“Josh says I should beware of your bad influence,” Miriam blurted.
“So Josh turns you against me behind my back.”
“Why did you come if it’s a sin?” Kayla asked.
Miriam wriggled. “I had to see it for myself.”
Rachelle raised her voice. “Josh went trick-or-treating from the time he was your age until he turned fifteen. So did Isaac. Does that make them demons?”
“How do you know? More like, he forgot all about it.”
“Don’t!” Chad cried.
“Don’t fight, you two,” Kayla agreed.
“Drink your cider. It’s time to get back.” Rachelle sank down on the bench. She faced away from the children like she was only near them by accident.
* * *
From the lower block of Main, a group of teenagers advanced on the Quick-Mart. Most wore hoodies pulled low on their faces, but the boy who led the way had a full-head zombie mask with a dangling eyeball. Rachelle watched them pass through the circle of light under a streetlamp, then fade into darkness as they came on. Five teenagers, familiar shapes and sizes. Familiar movements, too. Should she get up now and hustle the little kids away? Or hang back till the posse passed by?
When they entered the parking lot, the guy in the mask started a zombie walk with stiff legs, arms out, wrists limp. Two other boys exchanged punches and shoves. One carried a large lump under his sweatshirt like a hunchback. A pale girl kept pace with them, eye sockets blackened like empty wells. And a second girl brought up the rear in a narrow dress and featureless white mask. She wore a tall bi-color wig—the bride of Frankenstein.
They zeroed in on the picnic table. Rachelle bent over her cider. The zombie let out a series of roars and clawed at his gory mouth. “He’s starving,” one of the boys told the witch with the donut holes. “You better give him food, or he’ll eat one of those little kids.”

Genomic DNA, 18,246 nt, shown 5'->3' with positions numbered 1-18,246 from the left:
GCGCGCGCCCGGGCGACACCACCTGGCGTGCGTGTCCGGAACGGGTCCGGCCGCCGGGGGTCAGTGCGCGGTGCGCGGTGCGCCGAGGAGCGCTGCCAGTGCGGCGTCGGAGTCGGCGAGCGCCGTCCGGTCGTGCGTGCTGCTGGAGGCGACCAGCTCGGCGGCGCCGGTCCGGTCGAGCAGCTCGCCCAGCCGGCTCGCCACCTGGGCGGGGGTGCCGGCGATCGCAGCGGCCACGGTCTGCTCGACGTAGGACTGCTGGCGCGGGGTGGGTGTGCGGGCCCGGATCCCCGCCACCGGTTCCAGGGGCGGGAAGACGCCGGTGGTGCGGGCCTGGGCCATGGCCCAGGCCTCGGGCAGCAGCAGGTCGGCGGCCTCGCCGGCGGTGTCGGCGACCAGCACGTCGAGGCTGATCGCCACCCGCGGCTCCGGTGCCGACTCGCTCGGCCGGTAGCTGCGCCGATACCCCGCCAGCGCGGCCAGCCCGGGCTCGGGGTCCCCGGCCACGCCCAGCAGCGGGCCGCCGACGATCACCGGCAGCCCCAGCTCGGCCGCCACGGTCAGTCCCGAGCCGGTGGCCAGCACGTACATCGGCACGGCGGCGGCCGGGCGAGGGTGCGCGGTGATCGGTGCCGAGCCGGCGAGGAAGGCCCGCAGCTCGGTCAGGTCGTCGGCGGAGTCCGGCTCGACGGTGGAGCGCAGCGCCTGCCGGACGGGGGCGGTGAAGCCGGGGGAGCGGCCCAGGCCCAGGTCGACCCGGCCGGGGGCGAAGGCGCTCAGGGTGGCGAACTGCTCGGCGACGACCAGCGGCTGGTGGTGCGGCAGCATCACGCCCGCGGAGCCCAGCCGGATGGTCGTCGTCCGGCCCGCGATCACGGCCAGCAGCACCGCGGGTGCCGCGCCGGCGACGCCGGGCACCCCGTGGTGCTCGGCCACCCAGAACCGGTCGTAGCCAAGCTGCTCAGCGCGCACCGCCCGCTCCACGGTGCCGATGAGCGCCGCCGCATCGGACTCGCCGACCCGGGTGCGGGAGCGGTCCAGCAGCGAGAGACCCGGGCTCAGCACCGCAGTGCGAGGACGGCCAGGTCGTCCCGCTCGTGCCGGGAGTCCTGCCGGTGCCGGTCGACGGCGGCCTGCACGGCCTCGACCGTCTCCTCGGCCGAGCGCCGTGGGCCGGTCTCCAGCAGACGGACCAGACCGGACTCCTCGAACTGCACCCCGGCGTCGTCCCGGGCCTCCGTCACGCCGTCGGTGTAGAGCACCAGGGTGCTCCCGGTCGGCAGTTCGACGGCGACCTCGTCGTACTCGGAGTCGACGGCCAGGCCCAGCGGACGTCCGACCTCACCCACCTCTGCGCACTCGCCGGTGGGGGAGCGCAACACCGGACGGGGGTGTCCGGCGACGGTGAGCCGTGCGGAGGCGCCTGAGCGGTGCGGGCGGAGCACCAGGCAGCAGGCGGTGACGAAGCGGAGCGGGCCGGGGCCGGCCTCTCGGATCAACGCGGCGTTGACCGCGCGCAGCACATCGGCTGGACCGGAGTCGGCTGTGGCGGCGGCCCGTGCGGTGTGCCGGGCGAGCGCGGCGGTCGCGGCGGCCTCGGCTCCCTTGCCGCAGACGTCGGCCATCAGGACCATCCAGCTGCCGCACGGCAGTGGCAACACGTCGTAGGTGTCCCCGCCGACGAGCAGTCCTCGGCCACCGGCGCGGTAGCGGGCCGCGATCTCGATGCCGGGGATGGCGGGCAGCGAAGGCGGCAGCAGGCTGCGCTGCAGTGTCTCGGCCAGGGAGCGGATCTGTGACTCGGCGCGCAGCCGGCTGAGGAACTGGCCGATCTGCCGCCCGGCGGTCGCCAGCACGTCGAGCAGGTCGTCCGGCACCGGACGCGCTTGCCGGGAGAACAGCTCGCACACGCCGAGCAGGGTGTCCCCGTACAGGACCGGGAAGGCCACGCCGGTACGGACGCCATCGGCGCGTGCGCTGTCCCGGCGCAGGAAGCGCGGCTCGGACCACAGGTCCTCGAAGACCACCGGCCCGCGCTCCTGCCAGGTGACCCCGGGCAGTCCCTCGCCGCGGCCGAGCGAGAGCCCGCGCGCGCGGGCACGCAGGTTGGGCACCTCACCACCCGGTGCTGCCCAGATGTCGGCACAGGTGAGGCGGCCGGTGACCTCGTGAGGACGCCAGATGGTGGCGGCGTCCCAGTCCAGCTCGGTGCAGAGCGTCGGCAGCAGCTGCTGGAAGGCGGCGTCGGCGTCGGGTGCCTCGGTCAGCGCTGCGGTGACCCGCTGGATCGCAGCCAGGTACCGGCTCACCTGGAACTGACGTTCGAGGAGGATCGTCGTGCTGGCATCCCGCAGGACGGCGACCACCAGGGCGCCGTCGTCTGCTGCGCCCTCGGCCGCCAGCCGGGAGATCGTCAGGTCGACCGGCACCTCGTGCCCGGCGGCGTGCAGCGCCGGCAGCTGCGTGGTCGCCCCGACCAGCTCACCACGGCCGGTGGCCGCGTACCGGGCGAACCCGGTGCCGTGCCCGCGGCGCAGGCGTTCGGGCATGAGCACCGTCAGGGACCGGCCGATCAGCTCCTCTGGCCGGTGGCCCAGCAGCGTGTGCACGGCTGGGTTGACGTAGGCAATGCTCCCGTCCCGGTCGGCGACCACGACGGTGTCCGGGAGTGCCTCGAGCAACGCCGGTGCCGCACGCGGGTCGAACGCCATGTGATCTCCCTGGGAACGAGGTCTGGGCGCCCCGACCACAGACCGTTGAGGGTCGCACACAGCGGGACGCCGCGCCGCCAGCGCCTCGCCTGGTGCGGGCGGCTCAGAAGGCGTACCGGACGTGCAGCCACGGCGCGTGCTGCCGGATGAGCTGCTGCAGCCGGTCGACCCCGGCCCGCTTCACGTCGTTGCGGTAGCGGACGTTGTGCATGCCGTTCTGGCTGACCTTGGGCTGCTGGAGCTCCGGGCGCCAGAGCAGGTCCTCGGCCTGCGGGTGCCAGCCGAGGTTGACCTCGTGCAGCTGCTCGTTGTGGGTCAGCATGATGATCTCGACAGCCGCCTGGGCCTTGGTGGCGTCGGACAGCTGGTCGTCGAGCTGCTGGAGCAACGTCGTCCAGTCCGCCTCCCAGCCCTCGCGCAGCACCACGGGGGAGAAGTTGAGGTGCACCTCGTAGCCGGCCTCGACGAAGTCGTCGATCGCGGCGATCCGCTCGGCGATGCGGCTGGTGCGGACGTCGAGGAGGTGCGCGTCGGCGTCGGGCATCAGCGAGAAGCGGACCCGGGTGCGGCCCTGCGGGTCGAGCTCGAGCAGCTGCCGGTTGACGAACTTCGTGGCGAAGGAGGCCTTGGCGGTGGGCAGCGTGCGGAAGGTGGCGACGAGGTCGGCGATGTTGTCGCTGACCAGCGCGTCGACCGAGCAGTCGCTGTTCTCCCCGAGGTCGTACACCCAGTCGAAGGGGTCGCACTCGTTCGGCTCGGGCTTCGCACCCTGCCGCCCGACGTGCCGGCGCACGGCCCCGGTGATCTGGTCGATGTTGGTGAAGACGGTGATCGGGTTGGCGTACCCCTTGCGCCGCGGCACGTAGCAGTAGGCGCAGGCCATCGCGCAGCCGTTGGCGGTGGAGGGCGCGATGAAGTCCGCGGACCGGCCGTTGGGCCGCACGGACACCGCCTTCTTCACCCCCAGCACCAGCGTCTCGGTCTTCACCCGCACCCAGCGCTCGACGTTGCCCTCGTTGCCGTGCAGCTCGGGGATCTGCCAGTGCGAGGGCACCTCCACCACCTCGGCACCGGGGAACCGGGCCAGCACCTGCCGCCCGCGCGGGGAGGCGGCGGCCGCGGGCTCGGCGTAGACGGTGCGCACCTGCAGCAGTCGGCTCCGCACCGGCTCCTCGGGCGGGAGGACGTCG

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Miriam glared at the teenagers. Kayla scooted closer to Rachelle.
“How old are you?” the green witch asked. “You got no business trick-or-treating.”
That’s right, Rachelle thought. They’re all fifteen except the zombie. He’s sixteen.
“We’re the children of America,” the first boy said.
“We’re not trick-or-treating,” the other boy put in. “Not tricking, anyway.”
“Not yet,” laughed the girl in the hoodie.
“Take pity,” said the bride of Frankenstein. “Then we’ll get out of your way.”
The parking lot had emptied except for this crew. Wielding her tongs abruptly, the witch dispensed donut holes. She did not offer cider.
Rachelle glanced up at the girl in the tall wig. Through the slit eyes of the blank white mask, their gaze met.
“Rachelle Winslow?” the girl said. She slid the mask up on her forehead and stepped closer. “Where’ve you been all this time?”
Of course it was Angie Renard.
The zombie continued to roar. He grabbed the donut hole his friend passed to him, smashed it against the front of his mask, and rubbed it to crumbs on the hideous mouth.
“So what’s up? How’s it going?” Angie asked. She spread her arms.
After a moment’s hesitation, Rachelle stood and accepted a hug. “It’s going kind of okay.” She moved away from the table.
“Just taking them trick-or-treating.”
“Ditch ‘em and come around back,” Angie murmured. She reached into the plastic pumpkin she carried and displayed the neck of a pint bottle, half-hidden under orange taffies.
By now, the zombie was strangling the girl in the hoodie. Her shrieks filled the air. The boys had returned to punching each other. One dropped to the pavement and yelped in mock agony.
“Okay.” Rachelle heard the words from her lips before she decided to say them. “I’ll meet you back there.”
“Don’t cry wolf,” the woman at the table scolded. “You’ll need real help one day.”